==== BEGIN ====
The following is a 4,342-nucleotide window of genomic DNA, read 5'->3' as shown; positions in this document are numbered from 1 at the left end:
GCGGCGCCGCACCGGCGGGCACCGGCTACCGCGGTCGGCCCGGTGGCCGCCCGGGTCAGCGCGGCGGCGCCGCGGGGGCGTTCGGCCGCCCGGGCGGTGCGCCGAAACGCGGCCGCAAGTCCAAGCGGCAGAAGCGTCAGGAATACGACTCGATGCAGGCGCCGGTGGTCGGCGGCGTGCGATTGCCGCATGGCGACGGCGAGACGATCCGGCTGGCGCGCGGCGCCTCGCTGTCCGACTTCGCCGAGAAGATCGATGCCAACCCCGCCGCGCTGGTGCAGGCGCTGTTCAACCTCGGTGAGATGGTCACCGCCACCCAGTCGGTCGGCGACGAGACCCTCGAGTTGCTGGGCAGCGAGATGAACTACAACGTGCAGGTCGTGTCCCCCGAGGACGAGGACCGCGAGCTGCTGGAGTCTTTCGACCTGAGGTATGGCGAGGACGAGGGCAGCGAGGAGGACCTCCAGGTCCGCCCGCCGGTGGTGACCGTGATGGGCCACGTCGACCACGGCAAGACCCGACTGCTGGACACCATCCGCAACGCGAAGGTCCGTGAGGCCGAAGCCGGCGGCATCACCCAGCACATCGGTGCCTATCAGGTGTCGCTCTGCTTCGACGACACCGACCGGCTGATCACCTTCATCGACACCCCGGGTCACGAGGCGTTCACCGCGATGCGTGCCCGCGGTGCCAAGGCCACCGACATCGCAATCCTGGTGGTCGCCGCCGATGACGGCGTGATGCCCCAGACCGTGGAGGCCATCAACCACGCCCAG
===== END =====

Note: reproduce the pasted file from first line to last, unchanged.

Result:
The following is a 4,342-nucleotide window of genomic DNA, read 5'->3' as shown; positions in this document are numbered from 1 at the left end:
GCGGCGCCGCACCGGCGGGCACCGGCTACCGCGGTCGGCCCGGTGGCCGCCCGGGTCAGCGCGGCGGCGCCGCGGGGGCGTTCGGCCGCCCGGGCGGTGCGCCGAAACGCGGCCGCAAGTCCAAGCGGCAGAAGCGTCAGGAATACGACTCGATGCAGGCGCCGGTGGTCGGCGGCGTGCGATTGCCGCATGGCGACGGCGAGACGATCCGGCTGGCGCGCGGCGCCTCGCTGTCCGACTTCGCCGAGAAGATCGATGCCAACCCCGCCGCGCTGGTGCAGGCGCTGTTCAACCTCGGTGAGATGGTCACCGCCACCCAGTCGGTCGGCGACGAGACCCTCGAGTTGCTGGGCAGCGAGATGAACTACAACGTGCAGGTCGTGTCCCCCGAGGACGAGGACCGCGAGCTGCTGGAGTCTTTCGACCTGAGGTATGGCGAGGACGAGGGCAGCGAGGAGGACCTCCAGGTCCGCCCGCCGGTGGTGACCGTGATGGGCCACGTCGACCACGGCAAGACCCGACTGCTGGACACCATCCGCAACGCGAAGGTCCGTGAGGCCGAAGCCGGCGGCATCACCCAGCACATCGGTGCCTATCAGGTGTCGCTCTGCTTCGACGACACCGACCGGCTGATCACCTTCATCGACACCCCGGGTCACGAGGCGTTCACCGCGATGCGTGCCCGCGGTGCCAAGGCCACCGACATCGCAATCCTGGTGGTCGCCGCCGATGACGGCGTGATGCCCCAGACCGTGGAGGCCATCAACCACGCCCAG